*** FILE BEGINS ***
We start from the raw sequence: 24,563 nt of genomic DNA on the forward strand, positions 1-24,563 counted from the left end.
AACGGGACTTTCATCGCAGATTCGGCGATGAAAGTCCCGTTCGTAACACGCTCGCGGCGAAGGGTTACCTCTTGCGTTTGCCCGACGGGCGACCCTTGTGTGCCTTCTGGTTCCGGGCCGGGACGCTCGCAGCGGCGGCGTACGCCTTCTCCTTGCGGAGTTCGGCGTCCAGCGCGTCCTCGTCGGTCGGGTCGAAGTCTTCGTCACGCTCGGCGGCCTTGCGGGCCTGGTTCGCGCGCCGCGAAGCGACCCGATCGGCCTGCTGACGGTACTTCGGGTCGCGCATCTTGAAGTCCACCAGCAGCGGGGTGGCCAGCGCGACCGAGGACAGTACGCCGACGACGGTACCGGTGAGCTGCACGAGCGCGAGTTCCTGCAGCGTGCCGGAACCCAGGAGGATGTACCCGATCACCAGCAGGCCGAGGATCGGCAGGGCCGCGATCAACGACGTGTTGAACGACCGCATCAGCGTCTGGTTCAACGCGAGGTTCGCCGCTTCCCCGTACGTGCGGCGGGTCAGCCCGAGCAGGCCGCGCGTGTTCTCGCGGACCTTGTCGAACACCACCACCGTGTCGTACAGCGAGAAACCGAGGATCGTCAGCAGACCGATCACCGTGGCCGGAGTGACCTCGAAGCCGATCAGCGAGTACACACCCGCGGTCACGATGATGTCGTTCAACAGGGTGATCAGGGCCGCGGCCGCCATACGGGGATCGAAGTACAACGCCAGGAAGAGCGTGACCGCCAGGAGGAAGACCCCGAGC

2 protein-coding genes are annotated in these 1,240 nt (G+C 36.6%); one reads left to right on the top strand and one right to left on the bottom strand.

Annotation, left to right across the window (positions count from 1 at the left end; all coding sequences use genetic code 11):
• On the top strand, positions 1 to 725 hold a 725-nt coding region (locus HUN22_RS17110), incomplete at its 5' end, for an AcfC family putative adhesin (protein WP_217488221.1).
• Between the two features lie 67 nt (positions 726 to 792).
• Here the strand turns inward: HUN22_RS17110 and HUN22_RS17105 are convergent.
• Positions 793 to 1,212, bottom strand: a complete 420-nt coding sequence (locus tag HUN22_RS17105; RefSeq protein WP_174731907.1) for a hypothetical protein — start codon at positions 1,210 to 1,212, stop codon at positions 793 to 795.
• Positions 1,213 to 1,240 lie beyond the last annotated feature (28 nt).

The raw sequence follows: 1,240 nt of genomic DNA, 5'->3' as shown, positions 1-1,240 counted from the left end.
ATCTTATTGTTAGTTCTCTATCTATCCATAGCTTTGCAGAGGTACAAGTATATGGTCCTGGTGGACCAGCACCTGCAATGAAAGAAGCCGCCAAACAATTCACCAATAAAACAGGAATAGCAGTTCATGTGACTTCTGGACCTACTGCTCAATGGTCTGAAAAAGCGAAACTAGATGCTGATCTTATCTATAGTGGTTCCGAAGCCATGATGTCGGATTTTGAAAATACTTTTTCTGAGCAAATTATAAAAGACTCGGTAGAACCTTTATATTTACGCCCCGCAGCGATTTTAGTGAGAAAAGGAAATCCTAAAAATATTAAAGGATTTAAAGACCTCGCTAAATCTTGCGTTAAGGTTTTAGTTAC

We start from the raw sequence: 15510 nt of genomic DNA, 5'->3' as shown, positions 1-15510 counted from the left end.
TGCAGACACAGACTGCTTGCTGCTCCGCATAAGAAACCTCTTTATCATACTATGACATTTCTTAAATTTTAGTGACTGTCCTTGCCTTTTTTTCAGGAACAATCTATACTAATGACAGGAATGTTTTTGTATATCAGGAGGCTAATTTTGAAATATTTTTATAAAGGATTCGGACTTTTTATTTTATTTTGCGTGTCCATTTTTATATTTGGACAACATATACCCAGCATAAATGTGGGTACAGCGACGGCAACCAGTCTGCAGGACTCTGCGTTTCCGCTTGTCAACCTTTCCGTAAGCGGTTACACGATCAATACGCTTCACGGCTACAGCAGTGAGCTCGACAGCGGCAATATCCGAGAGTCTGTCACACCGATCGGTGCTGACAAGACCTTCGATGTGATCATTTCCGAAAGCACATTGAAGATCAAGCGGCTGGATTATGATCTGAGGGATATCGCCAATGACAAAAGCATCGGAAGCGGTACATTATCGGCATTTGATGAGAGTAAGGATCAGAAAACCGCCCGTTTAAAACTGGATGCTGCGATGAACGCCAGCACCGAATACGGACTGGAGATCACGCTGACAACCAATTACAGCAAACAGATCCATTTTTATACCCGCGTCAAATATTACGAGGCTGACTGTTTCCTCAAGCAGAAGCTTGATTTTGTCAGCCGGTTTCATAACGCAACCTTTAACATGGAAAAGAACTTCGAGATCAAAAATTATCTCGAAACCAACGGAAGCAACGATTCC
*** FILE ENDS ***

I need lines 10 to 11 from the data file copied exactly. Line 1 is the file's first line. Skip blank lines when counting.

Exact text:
The raw sequence follows: 1,240 nt of genomic DNA, 5'->3' as shown, positions 1-1,240 counted from the left end.
ATCTTATTGTTAGTTCTCTATCTATCCATAGCTTTGCAGAGGTACAAGTATATGGTCCTGGTGGACCAGCACCTGCAATGAAAGAAGCCGCCAAACAATTCACCAATAAAACAGGAATAGCAGTTCATGTGACTTCTGGACCTACTGCTCAATGGTCTGAAAAAGCGAAACTAGATGCTGATCTTATCTATAGTGGTTCCGAAGCCATGATGTCGGATTTTGAAAATACTTTTTCTGAGCAAATTATAAAAGACTCGGTAGAACCTTTATATTTACGCCCCGCAGCGATTTTAGTGAGAAAAGGAAATCCTAAAAATATTAAAGGATTTAAAGACCTCGCTAAATCTTGCGTTAAGGTTTTAGTTAC